What: Salesforce revealed its Fourth Annual State of Marketing Report, which gathers 3,500 responses from full-time marketing leaders around the world.
Why it matters: The study’s results show companies mainly compete according to customer experience, causing a shift in organizations’ priorities and raising the bar for efficiency in terms of technology use.
Salesforce Research the area of Salesforce dedicated to studying business trends in marketing, IT, sales and service, has published the results of the firm’s Fourth Annual Report on the State of Marketing. Conducted in April 2017, the survey gathered responses from 3,500 marketers around the world. Respondents were divided into three main groups according to how satisfied they were during the last year with the outcomes resulting from their companies’ marketing investment: high-performers (12%) were extremely satisfied, underperformers (12%) were slightly or not at all satisfied, and the vast majority of moderate performers (76%) were very or moderately satisfied.
The study’s main objectives were: to find out how customer experience continues to reshape the marketer’s mindset; to understand how shifting priorities are sparking organizational changes; and to analyze how technology, particularly AI, is raising the bar for efficiency and personalization. The four main results or takeaways were the following.
1. Marketers Still Struggle With Data Issues
The first thing the Salesforce team discovered is how difficult it is for marketers to gain a single customer view from different sources. According to the study, “The difficulty of gaining this single customer view is compounded by elevated customer expectations and the tremendous growth of newer marketing channels.” As Salesforce explains, marketers’ struggle with disparate data isn’t new, but as new marketing channels grow and customers expect a consistent brand experience across all of them, it gets increasingly hard to meet their expectations.
On average, marketers said they spend 34% of the budget on channels they didn’t know existed five years ago, and they estimate this amount to increase to 40% by 2019.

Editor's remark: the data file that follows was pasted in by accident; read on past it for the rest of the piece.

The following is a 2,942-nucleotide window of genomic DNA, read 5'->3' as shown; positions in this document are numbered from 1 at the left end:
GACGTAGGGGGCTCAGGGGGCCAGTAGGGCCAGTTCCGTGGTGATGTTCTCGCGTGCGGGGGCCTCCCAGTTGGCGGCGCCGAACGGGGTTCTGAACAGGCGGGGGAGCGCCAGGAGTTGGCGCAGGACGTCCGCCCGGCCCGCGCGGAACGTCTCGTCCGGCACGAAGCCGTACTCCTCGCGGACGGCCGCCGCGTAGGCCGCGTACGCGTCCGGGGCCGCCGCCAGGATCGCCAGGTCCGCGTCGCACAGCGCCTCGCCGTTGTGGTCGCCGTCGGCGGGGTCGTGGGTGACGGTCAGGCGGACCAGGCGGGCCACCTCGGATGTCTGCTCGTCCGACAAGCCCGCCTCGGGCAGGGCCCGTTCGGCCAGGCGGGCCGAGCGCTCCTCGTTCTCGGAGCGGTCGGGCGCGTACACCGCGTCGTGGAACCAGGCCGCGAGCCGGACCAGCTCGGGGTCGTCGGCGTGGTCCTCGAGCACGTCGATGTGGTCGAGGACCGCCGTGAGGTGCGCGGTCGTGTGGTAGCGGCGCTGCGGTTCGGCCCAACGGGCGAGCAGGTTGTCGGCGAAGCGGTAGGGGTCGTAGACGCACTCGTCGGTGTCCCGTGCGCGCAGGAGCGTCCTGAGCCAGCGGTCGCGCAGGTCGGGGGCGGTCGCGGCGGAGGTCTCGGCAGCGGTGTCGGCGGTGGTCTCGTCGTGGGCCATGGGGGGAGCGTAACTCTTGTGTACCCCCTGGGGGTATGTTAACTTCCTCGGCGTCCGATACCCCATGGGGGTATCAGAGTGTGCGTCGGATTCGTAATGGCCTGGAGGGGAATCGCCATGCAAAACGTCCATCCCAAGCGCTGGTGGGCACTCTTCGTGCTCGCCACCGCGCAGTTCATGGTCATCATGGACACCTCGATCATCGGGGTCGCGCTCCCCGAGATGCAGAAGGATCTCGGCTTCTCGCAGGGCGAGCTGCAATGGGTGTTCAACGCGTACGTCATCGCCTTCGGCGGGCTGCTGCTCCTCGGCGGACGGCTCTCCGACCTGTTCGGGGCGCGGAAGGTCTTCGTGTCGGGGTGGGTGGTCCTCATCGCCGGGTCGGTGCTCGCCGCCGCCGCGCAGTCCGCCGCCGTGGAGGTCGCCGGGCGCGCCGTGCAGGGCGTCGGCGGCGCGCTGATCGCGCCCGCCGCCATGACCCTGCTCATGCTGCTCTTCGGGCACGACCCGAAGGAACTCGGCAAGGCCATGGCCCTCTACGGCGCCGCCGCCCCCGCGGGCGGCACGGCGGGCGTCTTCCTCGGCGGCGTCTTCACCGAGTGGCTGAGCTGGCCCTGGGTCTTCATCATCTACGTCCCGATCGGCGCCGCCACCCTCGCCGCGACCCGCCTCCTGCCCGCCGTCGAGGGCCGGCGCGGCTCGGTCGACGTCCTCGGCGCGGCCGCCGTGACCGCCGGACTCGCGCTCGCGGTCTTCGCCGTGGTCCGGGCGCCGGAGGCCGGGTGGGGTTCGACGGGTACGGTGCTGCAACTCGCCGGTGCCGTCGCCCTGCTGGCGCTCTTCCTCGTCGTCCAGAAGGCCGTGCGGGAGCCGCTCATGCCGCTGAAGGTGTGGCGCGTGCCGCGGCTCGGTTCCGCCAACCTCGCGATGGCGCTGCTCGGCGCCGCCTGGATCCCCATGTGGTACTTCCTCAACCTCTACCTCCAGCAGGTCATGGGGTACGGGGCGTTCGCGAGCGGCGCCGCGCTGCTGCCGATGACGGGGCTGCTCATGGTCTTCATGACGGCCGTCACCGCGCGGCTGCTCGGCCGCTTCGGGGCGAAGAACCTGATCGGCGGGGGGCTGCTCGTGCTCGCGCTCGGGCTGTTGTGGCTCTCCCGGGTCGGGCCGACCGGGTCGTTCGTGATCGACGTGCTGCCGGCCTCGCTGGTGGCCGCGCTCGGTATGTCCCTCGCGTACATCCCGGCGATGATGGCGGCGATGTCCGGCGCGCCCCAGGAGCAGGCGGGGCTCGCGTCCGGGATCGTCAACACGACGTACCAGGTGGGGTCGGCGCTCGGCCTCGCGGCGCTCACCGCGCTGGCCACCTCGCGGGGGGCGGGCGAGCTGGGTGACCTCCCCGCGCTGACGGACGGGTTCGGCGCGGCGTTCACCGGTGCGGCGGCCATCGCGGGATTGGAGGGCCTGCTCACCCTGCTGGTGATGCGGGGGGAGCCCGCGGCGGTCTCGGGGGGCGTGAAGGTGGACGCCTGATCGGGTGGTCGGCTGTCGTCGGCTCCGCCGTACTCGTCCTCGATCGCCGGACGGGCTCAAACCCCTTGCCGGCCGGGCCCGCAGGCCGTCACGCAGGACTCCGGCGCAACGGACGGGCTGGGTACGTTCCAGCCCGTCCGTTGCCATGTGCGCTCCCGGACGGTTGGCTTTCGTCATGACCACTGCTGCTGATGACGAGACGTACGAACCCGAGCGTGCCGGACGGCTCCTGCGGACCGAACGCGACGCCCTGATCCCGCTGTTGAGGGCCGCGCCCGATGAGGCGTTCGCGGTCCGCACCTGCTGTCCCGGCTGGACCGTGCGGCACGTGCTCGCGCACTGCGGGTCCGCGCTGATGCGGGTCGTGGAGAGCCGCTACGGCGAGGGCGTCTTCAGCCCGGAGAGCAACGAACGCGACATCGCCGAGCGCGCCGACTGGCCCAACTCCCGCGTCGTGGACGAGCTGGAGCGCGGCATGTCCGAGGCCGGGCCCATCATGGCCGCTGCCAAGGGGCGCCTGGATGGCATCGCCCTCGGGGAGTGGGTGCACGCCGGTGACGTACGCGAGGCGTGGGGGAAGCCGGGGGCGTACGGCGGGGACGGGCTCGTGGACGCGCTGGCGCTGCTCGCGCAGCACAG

2. New Priorities Imply Organizational Evolution
As stated in the study, “With the rising flood of available customer data, companies are rethinking everything from job roles to how marketing functions in the broader organization.” The emphasis on customer experience has made traditional marketing roles obsolete; over the past 12-18 months, 61% of marketers said they are focusing on evolving to roles aligned with a customer journey strategy, such as “customer experience analyst”. As shown in the table below, there is a direct correlation between the efforts marketing teams have made to align with customer journey strategies and their satisfaction with the outcomes derived from their companies’ marketing spend. While 89% of marketers who are extremely satisfied with the marketing spend outcomes are aligning marketing roles to customer-based strategies, only 37% of underperformers are thinking of following this path. This is also reflected in marketers’ ability to engage customers across channels, with high performers being 4.4 times more likely than underperformers to focus on this objective.
3. Marketing Technology Plays a Prominent Role
As seen above, marketing teams need to tackle organizational challenges in their journey towards meeting the ever-increasing customer expectations, but the second significant challenge is keeping up with technology. As the study results show, top teams are 4.3 times more likely than underperformers to extensively use a data management platform (DMP) and 4 times more likely to use a customer identity and access management platform (CIAM).
4. AI is Expected to Grow More Than Any Other Technology
As seen in the table above, Artificial Intelligence has an anticipated YoY Growth of 53%, more than any other technology. Some would say the AI revolution has already started, and it definitely has marketers’ attention. About half (51%) of the marketers who participated in the study are already using AI, and 64% of them agree that it has “greatly or substantially increased their overall marketing efficiency”. However, and even though more than a quarter of respondents plan to use AI within a two-year frame, marketers are facing various obstacles according to their level of performance. Top marketing teams say their AI challenges include customer privacy concerns or wrangling data stored in separate systems, while moderate and underperforming marketers say their AI strategies are thwarted by budget constraints and lack of internal skill sets.
On a final note, it seems clear that top-performing marketers stand out as the ones who are more connected to the real top concerns of marketing today: they are 12.8 times more capable of coordinating marketing efforts across channels, 4.2 times more satisfied with their ability to leverage customer data from various sources, 3.1 times more engaged with the use of AI, and 2.4 times more likely to align organizational roles with a customer-experience-based strategy. With all these fronts covered, it’s no wonder they feel extremely pleased with the results.